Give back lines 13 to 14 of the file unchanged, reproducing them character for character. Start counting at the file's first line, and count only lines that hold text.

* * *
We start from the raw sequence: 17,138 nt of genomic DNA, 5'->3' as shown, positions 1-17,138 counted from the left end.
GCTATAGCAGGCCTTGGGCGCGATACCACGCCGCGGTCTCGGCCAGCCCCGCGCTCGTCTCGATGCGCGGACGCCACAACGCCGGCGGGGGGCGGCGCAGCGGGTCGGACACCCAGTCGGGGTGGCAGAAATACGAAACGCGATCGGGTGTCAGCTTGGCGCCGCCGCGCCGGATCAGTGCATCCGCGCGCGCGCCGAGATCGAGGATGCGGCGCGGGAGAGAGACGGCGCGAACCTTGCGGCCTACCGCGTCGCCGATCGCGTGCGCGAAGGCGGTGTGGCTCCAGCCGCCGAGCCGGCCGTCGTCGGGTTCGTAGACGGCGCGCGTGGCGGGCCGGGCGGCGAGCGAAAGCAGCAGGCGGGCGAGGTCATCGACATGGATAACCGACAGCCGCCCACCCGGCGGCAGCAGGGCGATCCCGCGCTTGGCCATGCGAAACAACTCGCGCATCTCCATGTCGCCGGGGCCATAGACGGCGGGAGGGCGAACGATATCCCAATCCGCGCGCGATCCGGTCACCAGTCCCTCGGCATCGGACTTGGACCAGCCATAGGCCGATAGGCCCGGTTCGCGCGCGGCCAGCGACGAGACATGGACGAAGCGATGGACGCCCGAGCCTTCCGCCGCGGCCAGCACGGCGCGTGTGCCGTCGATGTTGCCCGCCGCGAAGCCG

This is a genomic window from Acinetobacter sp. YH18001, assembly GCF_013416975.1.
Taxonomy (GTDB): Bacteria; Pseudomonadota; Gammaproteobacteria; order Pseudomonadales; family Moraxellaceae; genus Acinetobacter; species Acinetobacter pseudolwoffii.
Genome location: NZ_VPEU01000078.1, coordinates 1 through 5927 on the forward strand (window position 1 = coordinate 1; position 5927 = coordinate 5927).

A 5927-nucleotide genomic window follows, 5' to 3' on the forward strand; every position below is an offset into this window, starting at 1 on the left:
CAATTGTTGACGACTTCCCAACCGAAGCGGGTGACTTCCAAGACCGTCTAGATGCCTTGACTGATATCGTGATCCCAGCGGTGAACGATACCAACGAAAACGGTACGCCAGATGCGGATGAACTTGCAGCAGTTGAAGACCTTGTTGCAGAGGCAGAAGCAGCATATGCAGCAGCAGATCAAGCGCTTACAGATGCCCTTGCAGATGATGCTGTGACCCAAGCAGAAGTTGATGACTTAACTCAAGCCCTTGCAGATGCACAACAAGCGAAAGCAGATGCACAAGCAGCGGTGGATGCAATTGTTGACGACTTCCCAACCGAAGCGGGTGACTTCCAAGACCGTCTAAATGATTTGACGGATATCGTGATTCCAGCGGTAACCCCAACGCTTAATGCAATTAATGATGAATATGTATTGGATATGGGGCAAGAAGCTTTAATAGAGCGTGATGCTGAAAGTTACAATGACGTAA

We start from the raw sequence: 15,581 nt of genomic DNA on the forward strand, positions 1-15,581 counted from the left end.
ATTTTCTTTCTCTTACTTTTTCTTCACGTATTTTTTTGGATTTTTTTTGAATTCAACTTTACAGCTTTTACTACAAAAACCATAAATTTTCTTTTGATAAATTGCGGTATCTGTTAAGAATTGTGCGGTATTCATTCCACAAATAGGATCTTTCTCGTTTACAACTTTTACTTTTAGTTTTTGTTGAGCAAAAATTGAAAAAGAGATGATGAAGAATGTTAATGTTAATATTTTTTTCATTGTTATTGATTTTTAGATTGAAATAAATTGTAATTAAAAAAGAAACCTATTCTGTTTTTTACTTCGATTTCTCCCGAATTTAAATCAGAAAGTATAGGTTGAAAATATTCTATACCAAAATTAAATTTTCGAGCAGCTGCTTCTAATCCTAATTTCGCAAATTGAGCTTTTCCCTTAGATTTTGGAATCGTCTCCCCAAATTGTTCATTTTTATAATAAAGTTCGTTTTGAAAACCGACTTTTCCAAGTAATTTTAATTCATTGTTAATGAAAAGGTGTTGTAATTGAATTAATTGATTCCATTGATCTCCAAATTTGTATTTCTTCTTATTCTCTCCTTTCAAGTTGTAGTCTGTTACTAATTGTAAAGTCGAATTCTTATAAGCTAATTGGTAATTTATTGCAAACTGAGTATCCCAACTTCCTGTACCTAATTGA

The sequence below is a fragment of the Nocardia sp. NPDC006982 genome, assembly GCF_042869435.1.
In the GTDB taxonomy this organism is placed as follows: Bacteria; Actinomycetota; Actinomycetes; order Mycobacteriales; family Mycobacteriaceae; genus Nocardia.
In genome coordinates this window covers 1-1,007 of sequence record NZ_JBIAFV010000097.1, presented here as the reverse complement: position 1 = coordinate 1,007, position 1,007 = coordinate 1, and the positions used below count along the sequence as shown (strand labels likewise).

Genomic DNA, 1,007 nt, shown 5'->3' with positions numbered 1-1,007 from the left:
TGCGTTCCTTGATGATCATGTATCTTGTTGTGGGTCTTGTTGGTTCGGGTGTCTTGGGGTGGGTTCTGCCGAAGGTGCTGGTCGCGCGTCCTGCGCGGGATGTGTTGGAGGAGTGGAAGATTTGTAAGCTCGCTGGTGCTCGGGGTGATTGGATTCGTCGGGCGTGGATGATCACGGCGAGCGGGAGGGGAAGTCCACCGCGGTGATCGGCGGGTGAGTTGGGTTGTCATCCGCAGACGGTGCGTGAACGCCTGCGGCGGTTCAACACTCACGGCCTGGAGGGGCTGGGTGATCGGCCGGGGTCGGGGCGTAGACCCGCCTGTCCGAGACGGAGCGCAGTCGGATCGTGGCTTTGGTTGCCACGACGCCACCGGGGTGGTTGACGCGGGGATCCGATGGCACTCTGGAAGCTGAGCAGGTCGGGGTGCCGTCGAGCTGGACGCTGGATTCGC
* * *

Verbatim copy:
Genomic DNA, 1,007 nt, shown 5'->3' with positions numbered 1-1,007 from the left:
TGCGTTCCTTGATGATCATGTATCTTGTTGTGGGTCTTGTTGGTTCGGGTGTCTTGGGGTGGGTTCTGCCGAAGGTGCTGGTCGCGCGTCCTGCGCGGGATGTGTTGGAGGAGTGGAAGATTTGTAAGCTCGCTGGTGCTCGGGGTGATTGGATTCGTCGGGCGTGGATGATCACGGCGAGCGGGAGGGGAAGTCCACCGCGGTGATCGGCGGGTGAGTTGGGTTGTCATCCGCAGACGGTGCGTGAACGCCTGCGGCGGTTCAACACTCACGGCCTGGAGGGGCTGGGTGATCGGCCGGGGTCGGGGCGTAGACCCGCCTGTCCGAGACGGAGCGCAGTCGGATCGTGGCTTTGGTTGCCACGACGCCACCGGGGTGGTTGACGCGGGGATCCGATGGCACTCTGGAAGCTGAGCAGGTCGGGGTGCCGTCGAGCTGGACGCTGGATTCGC